Preamble (from Keightley)
The origins of Chinese writing are closely associated with the great shift from Neolithic culture to Bronze Age civilization. This shift is of particular interest in China, where it occurred roughly in the second millennium B. C., because it lies at the genesis of one of the world's great civilizations and because it largely occurred in isolation. The writing system that emerged was, like most of the features of China's Bronze Age civilization, indigenous. The origins of writing in China are also of particular interest because there have been few cultures where high literacy, high civilization, and aesthetic prowess have been so intimately combined. Literacy in China involved not only a profound knowledge of the written classics but also the ability to wield a brush effectively, either to paint a landscape, usually with a poem inscribed at its side, or to write Chinese characters in a way that conveyed not just their meaning but also their aesthetic vitality and the taste of their composer. As Michael Sullivan has put it:
From the merchant who hoists up his newly written shop-sign with ceremony and incense to the poet whose soul takes flight in the brilliant sword-dance of the brush, calligraphy is revered above all other arts. Not only is a man's writing a clue to his temperament, his moral worth and his learning, but the uniquely ideographic nature of the Chinese script has charged each individual character with a richness of content and association the full range of which even the most scholarly can scarcely fathom.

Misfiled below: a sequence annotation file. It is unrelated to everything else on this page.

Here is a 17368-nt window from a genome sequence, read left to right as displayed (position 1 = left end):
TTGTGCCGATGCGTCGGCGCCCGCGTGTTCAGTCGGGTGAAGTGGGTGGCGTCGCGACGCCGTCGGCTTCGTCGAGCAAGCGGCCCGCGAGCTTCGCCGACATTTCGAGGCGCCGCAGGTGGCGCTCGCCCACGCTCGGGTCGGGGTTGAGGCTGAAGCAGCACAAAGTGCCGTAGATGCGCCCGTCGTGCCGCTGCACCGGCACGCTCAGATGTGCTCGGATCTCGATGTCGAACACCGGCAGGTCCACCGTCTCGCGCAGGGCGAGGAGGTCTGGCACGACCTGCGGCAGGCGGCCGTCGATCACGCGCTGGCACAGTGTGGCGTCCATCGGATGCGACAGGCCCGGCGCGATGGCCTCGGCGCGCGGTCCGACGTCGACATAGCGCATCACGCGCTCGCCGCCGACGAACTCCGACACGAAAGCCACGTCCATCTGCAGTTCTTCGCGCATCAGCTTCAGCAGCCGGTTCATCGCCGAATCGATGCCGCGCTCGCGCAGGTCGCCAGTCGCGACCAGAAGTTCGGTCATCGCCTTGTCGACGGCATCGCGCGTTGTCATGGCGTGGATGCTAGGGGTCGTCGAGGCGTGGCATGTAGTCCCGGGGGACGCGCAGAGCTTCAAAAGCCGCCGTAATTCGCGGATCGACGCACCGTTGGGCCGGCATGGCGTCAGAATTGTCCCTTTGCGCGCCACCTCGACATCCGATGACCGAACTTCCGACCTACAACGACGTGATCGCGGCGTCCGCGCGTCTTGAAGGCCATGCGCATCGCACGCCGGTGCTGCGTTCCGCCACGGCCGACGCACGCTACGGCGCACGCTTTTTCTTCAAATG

A man absorbed with writing was absorbed not just with words but with symbols and, through the act of writing with the brush, with a form of painting and thus with the world itself. To the lover of high culture, the way in which something was written could be as important as its content. There is still a third reason why the origins of Chinese writing are of interest: namely, the seminal and overriding importance of Chinese script in the general history of East Asia. It is hard for us today to conceive of the cultural dominance that imperial China exerted over Korea, Japan, and much of Southeast Asia. China was to this area what the Near East, Greece, and Rome were to Europe. China was the source of all high culture, and its influence, including that of its writing system, was accordingly great during the early periods when civilization was developing in the neighboring countries. This influence derived in part from China's early start. China was developing an advanced Bronze Age civilization by about the middle of the second millennium B.C., well before the surrounding areas reached such a stage. The influence also derived from the remarkable attractiveness of Chinese civilization, including its writing system. The majestic words with which Edward Gibbon opened his Decline and Fall of the Roman Empire"In the second century of the Christian era, the Empire of Rome comprehended the fairest part of the earth and the most civilized portion of mankind"might equally well have been applied to the empire of China in the middle of the second century before Christ, and certainly to several high points of the dynastic cycle since. China's impact on Japan from the Nara period of the seventh century onward, to cite but one example, was immense. Nara was modeled on the T'ang capital of Ch'ang-an, and its administration, law codes, court rituals and ceremonies, and even Buddhist religion, were all based on Chinese prototypes. The Chinese writing system, with its multistroke characters and its emphasis on elegant calligraphy, was a key element in this wave of sinification.